This from Truehoop, the ESPN basketball blog:
Lineup data from Basketball Value confirms it. With Anthony at the four and Tyson Chandler in the middle the Knicks were very productive. Ironically enough, for all he did to force his way to New York, Anthony managed to join a team where he plays the same position as the other player with a huge salary, Stoudemire.
Anthony’s defense also gets a boost from playing against power forwards more accustomed to tussling in the paint than sprinting around screens on the perimeter (not to mention playing for smaller stints to avoid fatigue). His body and game is built for power and quickness, not sustained speed, and his lack of range on defense is just not a big problem if the player he’s guarding rarely ventures out to the 3-point line.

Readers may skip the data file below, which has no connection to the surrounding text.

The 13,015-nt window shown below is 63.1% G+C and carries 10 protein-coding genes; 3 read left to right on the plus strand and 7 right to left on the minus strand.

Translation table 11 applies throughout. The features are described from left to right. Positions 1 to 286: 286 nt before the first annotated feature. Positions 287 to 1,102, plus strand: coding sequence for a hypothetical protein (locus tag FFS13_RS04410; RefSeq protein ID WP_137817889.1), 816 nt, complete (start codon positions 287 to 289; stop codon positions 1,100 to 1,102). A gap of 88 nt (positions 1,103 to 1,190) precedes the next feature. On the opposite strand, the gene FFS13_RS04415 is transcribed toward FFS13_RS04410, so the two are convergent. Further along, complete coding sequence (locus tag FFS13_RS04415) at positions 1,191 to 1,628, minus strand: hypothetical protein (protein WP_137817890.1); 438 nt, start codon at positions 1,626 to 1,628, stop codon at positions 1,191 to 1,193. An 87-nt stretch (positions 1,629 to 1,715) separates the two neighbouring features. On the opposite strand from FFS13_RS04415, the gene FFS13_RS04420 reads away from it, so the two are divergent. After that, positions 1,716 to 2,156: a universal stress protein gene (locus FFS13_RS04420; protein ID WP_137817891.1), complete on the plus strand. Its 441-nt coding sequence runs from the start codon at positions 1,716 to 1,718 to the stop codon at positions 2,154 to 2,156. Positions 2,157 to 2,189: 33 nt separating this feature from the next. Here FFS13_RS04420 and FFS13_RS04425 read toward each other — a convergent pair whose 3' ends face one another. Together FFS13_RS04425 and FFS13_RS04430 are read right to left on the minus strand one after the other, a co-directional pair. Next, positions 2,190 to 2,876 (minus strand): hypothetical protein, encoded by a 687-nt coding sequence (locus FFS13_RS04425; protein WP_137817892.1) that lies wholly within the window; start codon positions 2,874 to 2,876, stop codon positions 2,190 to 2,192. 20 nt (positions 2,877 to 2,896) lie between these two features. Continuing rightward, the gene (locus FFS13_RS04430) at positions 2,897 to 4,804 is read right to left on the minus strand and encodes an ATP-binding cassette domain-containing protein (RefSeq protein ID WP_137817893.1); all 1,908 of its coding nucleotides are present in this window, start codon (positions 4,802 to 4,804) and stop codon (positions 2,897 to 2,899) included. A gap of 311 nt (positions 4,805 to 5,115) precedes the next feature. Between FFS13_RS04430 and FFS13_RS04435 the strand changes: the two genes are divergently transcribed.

Remember the conversation during the Linsanity era over Carmelo’s role? I argued that Melo is a better cutter than isolary one-on-one scorer. I thought this article was interesting along those lines. Sometimes we’re not best in the roles in which we think we thrive. That may well be true for us not merely in less-important things like sports, but in our work and everyday lives.
Pray and seek discernment about your strengths and weaknesses. It’s no bad thing to find your sweet spot!
(Image: Ned Dishman/Getty Images)